Seven Wonders of the Ancient Middle East
Twenty-First Century Books, Sep 1, 2008 - Juvenile Nonfiction - 80 pages
Long ago, Greek writers created a list of the seven wonders of the world. But that list only included the incredible monuments and other marvelous structures the writers knew about - which were all located in Greece and its surrounding countries. The writers were not aware of the many wonders in other parts of the world. The Middle East was home to some of the world's earliest civilizations, and those ancient people also created some impressive wonders. One group built an entire city carved out of stone. Another created an amazing temple adorned with gold. Another place had a big library, filled with books written on clay tablets. What other ancient treasures does the ancient Middle East hold? Some are found in ancient palaces, on towering cliffs, and in rugged deserts. You're about to begin your search for the seven wonders of the Ancient Middle East!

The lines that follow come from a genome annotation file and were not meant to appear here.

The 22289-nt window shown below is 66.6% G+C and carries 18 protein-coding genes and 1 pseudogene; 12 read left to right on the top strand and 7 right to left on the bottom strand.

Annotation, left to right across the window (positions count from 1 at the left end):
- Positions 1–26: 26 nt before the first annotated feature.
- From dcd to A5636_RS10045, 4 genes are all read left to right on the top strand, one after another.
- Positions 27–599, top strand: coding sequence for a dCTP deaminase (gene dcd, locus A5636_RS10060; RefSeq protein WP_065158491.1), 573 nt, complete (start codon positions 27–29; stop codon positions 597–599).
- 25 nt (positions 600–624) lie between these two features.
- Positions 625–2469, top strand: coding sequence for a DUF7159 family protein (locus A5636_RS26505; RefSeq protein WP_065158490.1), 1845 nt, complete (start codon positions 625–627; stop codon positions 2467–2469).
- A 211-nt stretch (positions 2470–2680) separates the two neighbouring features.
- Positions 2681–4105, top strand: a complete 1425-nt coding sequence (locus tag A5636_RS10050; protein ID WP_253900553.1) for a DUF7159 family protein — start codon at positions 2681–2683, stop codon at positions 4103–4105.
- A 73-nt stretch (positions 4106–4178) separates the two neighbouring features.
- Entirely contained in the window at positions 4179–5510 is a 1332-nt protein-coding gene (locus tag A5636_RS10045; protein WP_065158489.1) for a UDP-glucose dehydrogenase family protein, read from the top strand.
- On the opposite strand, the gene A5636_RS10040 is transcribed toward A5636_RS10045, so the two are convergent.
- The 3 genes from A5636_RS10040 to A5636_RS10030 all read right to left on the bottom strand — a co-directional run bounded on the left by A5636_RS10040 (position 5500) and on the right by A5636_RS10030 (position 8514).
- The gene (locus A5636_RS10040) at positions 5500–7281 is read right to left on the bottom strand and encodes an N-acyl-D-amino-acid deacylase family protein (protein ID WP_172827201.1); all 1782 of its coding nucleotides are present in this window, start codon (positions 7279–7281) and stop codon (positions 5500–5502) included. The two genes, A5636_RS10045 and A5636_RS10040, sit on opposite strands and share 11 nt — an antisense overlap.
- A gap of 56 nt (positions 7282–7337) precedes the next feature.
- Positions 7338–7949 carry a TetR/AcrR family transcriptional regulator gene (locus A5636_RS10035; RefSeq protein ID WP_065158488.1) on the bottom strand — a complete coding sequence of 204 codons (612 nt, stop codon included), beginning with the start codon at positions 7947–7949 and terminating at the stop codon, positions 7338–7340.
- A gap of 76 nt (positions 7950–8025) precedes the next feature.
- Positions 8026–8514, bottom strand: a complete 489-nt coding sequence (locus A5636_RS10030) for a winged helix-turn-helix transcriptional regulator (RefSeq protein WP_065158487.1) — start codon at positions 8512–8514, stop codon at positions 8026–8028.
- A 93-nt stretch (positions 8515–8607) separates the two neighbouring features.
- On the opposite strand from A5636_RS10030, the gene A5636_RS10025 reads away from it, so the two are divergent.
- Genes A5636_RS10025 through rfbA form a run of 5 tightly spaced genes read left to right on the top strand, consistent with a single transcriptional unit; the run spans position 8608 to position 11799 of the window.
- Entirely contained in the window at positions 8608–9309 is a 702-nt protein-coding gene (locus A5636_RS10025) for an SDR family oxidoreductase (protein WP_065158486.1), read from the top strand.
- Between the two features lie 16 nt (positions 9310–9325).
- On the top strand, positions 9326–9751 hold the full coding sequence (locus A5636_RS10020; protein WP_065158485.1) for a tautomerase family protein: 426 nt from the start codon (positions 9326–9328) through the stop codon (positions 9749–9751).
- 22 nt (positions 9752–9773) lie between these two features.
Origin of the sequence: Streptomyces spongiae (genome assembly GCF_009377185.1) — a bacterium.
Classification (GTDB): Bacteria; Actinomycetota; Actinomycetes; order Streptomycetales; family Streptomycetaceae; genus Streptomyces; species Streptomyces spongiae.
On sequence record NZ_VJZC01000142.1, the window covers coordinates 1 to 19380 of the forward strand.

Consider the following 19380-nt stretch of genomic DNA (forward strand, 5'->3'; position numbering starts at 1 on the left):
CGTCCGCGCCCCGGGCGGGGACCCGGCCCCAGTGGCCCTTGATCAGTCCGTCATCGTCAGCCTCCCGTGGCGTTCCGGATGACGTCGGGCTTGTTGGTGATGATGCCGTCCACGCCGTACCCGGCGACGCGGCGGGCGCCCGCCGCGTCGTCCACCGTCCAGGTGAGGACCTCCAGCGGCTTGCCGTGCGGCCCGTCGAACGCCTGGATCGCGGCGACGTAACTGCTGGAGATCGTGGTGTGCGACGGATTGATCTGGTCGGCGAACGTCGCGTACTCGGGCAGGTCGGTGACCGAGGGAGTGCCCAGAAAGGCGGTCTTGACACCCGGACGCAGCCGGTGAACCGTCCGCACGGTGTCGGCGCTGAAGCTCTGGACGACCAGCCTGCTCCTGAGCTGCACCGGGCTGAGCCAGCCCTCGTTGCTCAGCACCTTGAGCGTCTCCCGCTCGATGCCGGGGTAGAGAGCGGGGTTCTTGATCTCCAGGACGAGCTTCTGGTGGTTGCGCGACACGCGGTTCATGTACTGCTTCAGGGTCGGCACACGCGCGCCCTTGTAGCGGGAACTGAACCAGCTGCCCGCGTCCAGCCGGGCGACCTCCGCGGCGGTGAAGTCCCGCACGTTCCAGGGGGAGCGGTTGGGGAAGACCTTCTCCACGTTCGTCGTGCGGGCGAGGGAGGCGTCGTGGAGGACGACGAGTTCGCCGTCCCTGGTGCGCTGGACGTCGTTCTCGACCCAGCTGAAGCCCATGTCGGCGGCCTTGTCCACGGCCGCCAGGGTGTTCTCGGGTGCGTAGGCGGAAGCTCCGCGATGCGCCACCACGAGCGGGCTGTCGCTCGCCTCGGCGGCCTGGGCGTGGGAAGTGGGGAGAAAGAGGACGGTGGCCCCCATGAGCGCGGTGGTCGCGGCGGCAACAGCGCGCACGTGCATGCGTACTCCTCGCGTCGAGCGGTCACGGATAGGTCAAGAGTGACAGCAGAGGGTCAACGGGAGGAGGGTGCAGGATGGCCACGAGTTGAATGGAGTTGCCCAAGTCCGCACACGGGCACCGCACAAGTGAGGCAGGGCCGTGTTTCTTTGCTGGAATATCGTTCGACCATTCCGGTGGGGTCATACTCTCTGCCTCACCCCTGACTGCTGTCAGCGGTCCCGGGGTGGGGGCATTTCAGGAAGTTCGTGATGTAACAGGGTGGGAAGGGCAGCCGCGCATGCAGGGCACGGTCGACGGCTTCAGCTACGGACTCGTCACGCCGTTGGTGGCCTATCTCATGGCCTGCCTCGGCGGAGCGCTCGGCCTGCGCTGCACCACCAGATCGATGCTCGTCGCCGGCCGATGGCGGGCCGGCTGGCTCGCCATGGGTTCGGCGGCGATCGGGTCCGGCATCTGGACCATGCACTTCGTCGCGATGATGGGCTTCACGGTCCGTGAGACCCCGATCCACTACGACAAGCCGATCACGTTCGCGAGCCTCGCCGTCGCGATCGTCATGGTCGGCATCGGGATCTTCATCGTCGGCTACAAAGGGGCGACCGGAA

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ancient city ancient Middle East ancient wonder Ancient World archaeologists army Assyria Babylon Babylonians becomes a UNESCO Bible bricks building Persepolis built called capital city carved castle centuries a.d. Christian church city-state civilization clay tablets conquered Constantinople crusaders cuneiform Cyrus Cyrus’s Darius Darius’s dome enemy excavate the ruins gold Greek Hagia Sophia Holy Land Iraq Israel Istanbul Jewish Jews Johann Burckhardt Khazneh King Ashurbanipal King Ashurbanipal’s library King Shulgi kingdom knights Krak des Chevaliers magnificent Mesopotamia Minneapolis Modern wonder modern-day monuments mosaics mosque Museum Muslim Nabataeans Nanna Nineveh Persepolis Persian Empire Petra religion rock Roman rulers sacred Second Temple Seven Wonders siege soldiers Solomon Solomon’s Temple stairway stone Stories say Sumer Sumerian Syria tablets contained Temple in Jerusalem Temple Mount terrace thousand tomb tourists towers treasure Turkey turned Hagia Sophia Twenty-First Century Books UNESCO UNESCO World Heritage Ur Kasdim websites Western Wall workers World Heritage Site worship Ziggurat